Abbreviations used in this article: AF, amniotic ﬂuid; cZP3, zona pellucida domain
from chicken sperm receptor 3; dmbt1, deleted in malignant brain tumor 1; GAS,
group A streptococcus; GBS, group B streptococcus; LC-MS/MS, liquid chroma-
tography-tandem mass spectrometry; MBL, mannose-binding lectin; SALSA, sali-
vary scavenger and agglutinin; SRCR, scavenger receptor cysteine-rich; TBS/Ca,
TBS containing 1 mM Ca
; TBS/Ca/Tween, TBS containing 1 mM Ca
0.05% Tween-20; ZP, zona pellucida.
Copyright Ó2014 by The American Association of Immunologists, Inc. 0022-1767/14/$16.00
Published October 15, 2014, doi:10.4049/jimmunol.1401631
at Terkko National Library of Health Sciences on October 22, 2014http://www.jimmunol.org/Downloaded from
of this evidence comes from work with animal orthologs of
SALSA, such as rabbit hensin and mouse CRP-ductin (29, 30).
Fewer studies have been performed in humans. However, a role in
the epithelial development was suggested based on SALSA’s lo-
calization and increased expression in both fetal skin, lung, and
gut compared with adults (8, 10).
SALSA belongs to the scavenger receptor cysteine-rich (SRCR)
protein family. Its N terminus contains up to 13 SRCR domain
repeats separated by scavenger interspersed domains. These are
followed by two C1r/C1s Uegf Bmp-1 domains surrounding the
14th SRCR domain and ﬁnally a zona pellucida (ZP) domain (9).
The dmbt1 gene undergoes alternative splicing giving rise to
differentially sized mRNAs encoding 8–13 N-terminal SRCR
domains (10, 31). At the protein level, two different isoforms have
been identiﬁed in both saliva and lacrimal ﬂuid (7, 14). One study
has estimated that up to 25% of the molecular mass of SALSA is
made up of carbohydrate. The observed protein polymorphism is
thus a consequence of variation in both the protein core and the
glycosylation patterns (32, 33).
Innate immunity is extremely important for both the mother, in
maintaining a healthy pregnancy and subsequent lactation, as well
as for the infant in the early stages of life. In the current study,
exceptionally high levels of SALSA were found immediately be-
fore birth (in amniotic ﬂuid [AF]) and shortly after birth (in me-
conium and feces after 1 wk). The SALSA proteins in the AF and
intestinal samples were found in multiple forms and with varying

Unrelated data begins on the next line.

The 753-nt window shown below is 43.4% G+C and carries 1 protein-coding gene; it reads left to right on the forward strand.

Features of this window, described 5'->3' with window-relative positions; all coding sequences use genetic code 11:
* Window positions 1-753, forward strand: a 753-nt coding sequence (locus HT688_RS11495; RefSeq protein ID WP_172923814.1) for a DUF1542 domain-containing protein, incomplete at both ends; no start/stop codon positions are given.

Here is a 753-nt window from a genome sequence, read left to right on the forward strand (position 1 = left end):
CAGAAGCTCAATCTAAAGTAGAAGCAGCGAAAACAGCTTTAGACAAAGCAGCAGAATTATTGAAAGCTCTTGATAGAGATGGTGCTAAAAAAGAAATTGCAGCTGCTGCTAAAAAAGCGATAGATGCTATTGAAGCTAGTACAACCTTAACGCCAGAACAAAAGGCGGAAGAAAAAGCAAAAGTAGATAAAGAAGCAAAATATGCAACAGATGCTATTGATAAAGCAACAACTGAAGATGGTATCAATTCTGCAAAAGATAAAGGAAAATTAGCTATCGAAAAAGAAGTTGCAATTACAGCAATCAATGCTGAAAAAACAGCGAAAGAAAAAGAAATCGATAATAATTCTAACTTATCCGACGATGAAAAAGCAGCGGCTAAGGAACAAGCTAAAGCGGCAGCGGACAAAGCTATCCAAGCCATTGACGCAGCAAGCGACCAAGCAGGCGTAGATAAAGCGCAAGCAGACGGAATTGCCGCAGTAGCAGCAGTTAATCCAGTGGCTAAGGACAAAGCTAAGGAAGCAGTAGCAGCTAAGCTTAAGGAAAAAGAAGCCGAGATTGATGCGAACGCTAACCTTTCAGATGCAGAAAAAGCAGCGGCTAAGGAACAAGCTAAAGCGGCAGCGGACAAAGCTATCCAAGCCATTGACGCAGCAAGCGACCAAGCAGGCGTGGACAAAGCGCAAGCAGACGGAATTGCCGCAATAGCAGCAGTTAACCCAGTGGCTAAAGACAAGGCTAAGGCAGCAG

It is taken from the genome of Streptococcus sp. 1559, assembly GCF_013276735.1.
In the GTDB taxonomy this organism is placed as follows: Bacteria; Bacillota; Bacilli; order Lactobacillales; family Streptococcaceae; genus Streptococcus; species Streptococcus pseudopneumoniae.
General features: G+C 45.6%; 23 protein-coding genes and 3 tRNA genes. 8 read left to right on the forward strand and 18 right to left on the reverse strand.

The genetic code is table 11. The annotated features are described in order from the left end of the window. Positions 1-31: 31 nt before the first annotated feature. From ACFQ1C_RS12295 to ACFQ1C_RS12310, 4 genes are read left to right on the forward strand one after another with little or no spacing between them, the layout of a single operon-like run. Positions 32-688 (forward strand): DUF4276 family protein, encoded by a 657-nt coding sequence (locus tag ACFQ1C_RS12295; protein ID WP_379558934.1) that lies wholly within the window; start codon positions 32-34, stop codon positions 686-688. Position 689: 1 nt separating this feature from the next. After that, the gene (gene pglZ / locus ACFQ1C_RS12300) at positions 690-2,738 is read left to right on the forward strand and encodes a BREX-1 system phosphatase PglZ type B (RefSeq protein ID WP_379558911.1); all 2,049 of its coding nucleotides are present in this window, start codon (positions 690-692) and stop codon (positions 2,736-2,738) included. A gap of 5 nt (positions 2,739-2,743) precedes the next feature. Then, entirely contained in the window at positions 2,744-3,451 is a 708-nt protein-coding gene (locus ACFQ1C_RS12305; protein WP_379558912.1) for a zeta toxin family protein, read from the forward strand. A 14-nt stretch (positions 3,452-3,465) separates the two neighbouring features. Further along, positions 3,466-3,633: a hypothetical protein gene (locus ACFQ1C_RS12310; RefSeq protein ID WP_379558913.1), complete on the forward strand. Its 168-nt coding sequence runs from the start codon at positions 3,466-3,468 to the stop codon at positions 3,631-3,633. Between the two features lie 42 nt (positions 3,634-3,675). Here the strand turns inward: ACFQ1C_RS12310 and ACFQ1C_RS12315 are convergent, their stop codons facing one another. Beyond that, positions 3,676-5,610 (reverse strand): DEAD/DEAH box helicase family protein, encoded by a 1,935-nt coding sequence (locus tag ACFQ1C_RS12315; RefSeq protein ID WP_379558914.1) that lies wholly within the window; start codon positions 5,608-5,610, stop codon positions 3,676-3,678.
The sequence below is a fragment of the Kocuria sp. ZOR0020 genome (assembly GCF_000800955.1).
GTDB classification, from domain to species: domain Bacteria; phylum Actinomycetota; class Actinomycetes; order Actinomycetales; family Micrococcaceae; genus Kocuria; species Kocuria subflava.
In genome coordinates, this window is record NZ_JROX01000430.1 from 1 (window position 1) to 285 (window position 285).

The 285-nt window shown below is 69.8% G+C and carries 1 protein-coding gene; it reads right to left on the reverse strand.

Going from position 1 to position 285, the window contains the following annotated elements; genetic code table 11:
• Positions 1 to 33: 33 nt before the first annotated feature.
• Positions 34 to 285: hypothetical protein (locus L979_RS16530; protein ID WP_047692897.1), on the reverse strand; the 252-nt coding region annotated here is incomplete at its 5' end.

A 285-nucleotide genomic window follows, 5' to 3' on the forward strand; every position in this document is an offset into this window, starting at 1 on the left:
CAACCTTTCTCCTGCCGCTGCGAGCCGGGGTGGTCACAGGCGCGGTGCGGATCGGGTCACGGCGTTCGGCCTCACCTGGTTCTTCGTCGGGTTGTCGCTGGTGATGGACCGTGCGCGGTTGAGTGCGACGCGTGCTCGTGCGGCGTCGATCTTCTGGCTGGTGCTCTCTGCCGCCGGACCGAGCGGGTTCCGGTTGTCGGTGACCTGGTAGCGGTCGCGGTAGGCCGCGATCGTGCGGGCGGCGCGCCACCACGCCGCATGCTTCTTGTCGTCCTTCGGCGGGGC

functional activities. Different binding abilities to both microbial
and endogenous ligands were found between SALSA in the fairly
sterile microenvironment surrounding the fetus in the womb and
SALSA in the intestine, when the infant encounters a colonizing
microbiota for the ﬁrst time. Our results thus indicate SALSA as an
important innate defense molecule in early life.
Materials and Methods
AF, meconium, and fecal samples (n= 9 for each) were collected at
the Obstetrics or Neonatology Units of Hospital Universitario Doce de
Octubre (Madrid, Spain). AF was collected before rupture of membranes
either during caesarean section (n= 4) or intravaginally (n= 5) before
delivery. Meconium was collected from term newborns after spontaneous
evacuation within the ﬁrst 2 h from birth and before feeding was started. To
avoid potential bacterial contamination arising from the contact between
meconium and perianal skin/nappies, the outer surface of each meconium
sample was removed using a laser scalpel. Then, an internal meconium
portion was submitted to analysis. The fecal samples were collected di-
rectly into sterile containers 1 wk after birth. All sample types were stored
at 280˚C after collection. All infants were delivered by healthy mothers
after a normal pregnancy and breastfed after birth. All parents provided
written informed consent, and the study was approved (protocol B-06/262)
by the Ethical Committee in Human Clinical Research of Hospital Clinico
San Carlos (Madrid, Spain).
Proteins were mechanically extracted from dried AF or unprocessed me-
conium and fecal material by bead beating as described previously (34).
AF aliquots (50 ml) were dried by speedvac and resuspended into PBS
(pH 7.4) followed by sonication. Thawed meconium or fecal material
(125 mg) was resuspended in 375 ml PBS and sonicated. Then, all samples
were subjected to a FastPrep 24 (MP Biomedicals) according to the man-
ufacturer’s instructions. The resulting protein extracts were stored at 280˚C.
To visualize SALSA samples were diluted diversely in TBS (140 mM NaCl
and 5 mM Tris [pH 7.4]) containing 1 mM Ca
(TBS/Ca) (AF7 and AF8,
1:10; M7, AF9, and M9, 1:20; F7, M8, and F9, 1:50; and F8, 1:100). After
dilution, all samples were mixed with nonreducing SDS-PAGE loading
buffer and loaded (10 ml) onto a 4–12% gradient SDS-PAGE gel (Life
Technologies). The proteins were blotted onto a nitrocellulose membrane
(Life Technologies). Nonspeciﬁc binding to the membrane was blocked
with 5% nonfat dry milk in PBS with 0.05% Tween 20 (PBS/Tween).
Mouse monoclonal anti-SALSA Ab (Hyb 213-06; Bioporto, Gentofte,
Denmark) was added to the milk solution (1:10,000) and incubated over-
night at 4˚C. After washing, a secondary HRP-conjugated rabbit anti-
mouse IgG Ab (Jackson ImmunoResearch Laboratories, West Grove,
PA) was added (1:10,000 in PBS). The bands were visualized by elec-
Glycoprotein and lectin staining
SALSA was puriﬁed from AF as described (17). Puriﬁed SALSA (10 ml)
was loaded in triplicate onto 7.5% SDS-PAGE gel. After electrophoresis,
the gel was cut in three parts. One part was stained for protein with silver
nitrate and the second part for glycoproteins with periodic acid-Schiff
reagent (Glycoprotein Staining Kit; Pierce) according to the manu-
facturer’s instructions. The last part of the gel was blotted on polyvinyl-
idene diﬂuoride membrane (Amersham) for staining with DIG-labeled
sialic acid–speciﬁc Sambus Nigra lectin (DIG Glycan Differentiation Kit;
Boehringer Mannheim). Nonspeciﬁc binding was blocked with 3% BSA
and the membrane incubated with the lectin (1:1000) overnight at 4˚C.
Lectin binding was detected with anti–dig-AP according to the manu-
facturer’s instructions. Bovine submaxillary gland mucin and unrelated
bacterial surface proteins were used as positive and negative controls,
respectively, in the glycoprotein and lectin staining assays.
Quantiﬁcation of SALSA in protein extracts by ELISA
To quantify the concentration of SALSA in the different samples, the